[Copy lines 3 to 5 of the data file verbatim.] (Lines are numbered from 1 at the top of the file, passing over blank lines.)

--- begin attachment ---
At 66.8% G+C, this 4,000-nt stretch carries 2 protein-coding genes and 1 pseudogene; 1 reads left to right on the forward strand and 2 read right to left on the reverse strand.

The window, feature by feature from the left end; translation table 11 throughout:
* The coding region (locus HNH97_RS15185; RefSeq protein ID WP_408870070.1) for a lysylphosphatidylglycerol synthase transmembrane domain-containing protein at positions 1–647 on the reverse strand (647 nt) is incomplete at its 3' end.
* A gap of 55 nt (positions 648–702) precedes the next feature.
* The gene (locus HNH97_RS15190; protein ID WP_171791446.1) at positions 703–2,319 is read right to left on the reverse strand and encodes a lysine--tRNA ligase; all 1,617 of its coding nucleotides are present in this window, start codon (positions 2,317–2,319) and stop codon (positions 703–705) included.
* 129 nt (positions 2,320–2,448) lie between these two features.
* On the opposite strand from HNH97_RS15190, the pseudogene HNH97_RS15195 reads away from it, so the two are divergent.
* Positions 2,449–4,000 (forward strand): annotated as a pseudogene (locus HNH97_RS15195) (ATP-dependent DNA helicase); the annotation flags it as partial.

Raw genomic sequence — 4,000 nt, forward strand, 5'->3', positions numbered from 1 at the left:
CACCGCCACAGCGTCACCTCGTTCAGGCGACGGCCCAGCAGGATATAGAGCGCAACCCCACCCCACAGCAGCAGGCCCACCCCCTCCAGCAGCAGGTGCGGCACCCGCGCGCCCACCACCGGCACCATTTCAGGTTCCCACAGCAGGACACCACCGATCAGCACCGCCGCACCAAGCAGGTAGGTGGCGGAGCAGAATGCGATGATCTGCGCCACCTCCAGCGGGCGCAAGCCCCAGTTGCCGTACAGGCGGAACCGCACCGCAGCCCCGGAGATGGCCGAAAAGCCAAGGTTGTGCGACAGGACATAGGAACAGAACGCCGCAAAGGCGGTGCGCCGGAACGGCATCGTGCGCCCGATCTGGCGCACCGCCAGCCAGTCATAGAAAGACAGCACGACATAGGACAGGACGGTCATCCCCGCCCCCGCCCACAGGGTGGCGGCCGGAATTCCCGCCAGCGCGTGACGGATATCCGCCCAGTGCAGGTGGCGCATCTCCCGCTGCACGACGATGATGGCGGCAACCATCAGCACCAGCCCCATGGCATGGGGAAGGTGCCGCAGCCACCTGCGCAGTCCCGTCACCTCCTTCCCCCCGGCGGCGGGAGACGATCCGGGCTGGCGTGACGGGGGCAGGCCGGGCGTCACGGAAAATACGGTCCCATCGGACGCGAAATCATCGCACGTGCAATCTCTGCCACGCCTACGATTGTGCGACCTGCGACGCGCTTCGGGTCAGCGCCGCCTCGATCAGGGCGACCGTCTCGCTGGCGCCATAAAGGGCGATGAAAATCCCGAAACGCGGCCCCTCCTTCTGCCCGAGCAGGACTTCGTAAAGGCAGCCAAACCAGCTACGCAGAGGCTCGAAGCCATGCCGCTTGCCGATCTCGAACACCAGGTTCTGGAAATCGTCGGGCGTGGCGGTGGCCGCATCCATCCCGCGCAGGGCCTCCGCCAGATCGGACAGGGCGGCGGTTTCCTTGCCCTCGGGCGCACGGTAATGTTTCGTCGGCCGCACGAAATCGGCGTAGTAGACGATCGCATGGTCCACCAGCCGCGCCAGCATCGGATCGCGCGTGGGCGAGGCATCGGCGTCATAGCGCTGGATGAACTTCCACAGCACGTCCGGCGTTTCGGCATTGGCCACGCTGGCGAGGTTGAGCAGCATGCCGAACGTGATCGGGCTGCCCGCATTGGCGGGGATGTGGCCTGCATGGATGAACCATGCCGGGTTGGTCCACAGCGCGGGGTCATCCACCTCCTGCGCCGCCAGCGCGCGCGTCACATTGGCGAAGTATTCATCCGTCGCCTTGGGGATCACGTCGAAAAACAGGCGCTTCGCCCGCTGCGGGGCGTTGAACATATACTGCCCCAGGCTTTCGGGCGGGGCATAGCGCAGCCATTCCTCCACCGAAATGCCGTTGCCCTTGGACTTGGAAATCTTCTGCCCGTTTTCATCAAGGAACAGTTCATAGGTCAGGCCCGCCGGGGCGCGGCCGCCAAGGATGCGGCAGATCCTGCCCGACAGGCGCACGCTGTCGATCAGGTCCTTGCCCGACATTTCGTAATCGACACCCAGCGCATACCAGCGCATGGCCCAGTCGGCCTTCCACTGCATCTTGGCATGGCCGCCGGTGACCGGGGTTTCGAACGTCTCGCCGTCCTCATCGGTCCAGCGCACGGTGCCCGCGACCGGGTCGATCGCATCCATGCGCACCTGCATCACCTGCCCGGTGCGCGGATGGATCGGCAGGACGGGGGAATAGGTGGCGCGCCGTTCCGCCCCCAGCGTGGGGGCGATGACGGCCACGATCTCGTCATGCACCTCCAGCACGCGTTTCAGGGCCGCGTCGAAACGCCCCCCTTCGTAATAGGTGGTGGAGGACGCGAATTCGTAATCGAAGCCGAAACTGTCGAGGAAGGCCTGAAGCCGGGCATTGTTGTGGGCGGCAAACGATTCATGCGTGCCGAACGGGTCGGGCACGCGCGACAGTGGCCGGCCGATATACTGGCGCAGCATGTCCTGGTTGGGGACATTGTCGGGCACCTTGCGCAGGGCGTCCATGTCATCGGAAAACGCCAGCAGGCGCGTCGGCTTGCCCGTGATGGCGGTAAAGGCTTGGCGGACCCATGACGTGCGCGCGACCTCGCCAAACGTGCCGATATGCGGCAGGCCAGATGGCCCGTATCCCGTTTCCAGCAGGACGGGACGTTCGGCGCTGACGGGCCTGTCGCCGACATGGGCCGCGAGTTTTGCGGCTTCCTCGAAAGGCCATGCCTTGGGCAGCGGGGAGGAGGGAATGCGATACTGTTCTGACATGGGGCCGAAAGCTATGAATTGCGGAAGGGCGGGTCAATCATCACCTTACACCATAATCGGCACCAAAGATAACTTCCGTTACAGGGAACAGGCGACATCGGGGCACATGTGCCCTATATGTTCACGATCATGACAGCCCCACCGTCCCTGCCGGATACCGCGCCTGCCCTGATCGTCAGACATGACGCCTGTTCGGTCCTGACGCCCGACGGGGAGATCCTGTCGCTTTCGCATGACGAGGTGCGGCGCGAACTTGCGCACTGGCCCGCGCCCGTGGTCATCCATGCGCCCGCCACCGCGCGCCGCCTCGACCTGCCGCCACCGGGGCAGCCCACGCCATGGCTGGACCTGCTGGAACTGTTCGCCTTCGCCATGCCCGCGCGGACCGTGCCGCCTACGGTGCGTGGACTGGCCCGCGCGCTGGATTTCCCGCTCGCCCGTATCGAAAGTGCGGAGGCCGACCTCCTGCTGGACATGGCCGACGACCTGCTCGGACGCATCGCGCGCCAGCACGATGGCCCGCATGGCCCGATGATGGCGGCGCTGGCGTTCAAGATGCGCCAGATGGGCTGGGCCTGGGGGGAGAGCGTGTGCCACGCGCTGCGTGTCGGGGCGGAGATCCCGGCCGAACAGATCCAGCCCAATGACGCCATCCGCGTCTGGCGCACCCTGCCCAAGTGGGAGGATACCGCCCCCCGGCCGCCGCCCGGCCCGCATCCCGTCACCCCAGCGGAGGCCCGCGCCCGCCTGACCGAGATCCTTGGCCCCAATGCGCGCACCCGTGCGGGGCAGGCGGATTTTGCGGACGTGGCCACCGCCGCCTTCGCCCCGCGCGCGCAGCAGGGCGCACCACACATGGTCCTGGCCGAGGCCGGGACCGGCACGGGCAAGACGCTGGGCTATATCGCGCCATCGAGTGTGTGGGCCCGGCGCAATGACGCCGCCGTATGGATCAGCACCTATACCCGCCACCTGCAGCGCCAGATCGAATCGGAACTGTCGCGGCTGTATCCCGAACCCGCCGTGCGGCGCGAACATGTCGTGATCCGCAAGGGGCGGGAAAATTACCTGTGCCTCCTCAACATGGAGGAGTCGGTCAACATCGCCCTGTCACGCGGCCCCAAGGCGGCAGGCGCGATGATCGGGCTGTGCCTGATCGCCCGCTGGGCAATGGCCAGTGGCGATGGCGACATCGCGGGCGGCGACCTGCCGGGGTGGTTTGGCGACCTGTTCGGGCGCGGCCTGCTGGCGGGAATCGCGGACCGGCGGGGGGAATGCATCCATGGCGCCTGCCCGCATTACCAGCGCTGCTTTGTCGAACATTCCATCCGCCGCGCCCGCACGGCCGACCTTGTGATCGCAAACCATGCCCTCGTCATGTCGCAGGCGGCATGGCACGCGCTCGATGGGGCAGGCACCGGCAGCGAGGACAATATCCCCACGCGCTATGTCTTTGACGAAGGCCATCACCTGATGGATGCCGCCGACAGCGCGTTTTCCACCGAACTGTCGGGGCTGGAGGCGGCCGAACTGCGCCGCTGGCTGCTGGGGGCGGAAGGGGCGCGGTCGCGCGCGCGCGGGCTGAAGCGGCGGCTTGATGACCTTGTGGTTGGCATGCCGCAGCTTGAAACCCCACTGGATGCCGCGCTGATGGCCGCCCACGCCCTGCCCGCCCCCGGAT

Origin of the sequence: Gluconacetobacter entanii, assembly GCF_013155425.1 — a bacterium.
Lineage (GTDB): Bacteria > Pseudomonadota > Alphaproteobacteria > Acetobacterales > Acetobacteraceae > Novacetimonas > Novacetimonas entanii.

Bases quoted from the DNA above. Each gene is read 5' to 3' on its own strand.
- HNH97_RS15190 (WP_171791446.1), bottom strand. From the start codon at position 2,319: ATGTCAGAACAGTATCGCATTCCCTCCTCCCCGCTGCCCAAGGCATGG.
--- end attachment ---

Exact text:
* The coding region (locus HNH97_RS15185; RefSeq protein ID WP_408870070.1) for a lysylphosphatidylglycerol synthase transmembrane domain-containing protein at positions 1–647 on the reverse strand (647 nt) is incomplete at its 3' end.
* A gap of 55 nt (positions 648–702) precedes the next feature.
* The gene (locus HNH97_RS15190; protein ID WP_171791446.1) at positions 703–2,319 is read right to left on the reverse strand and encodes a lysine--tRNA ligase; all 1,617 of its coding nucleotides are present in this window, start codon (positions 2,317–2,319) and stop codon (positions 703–705) included.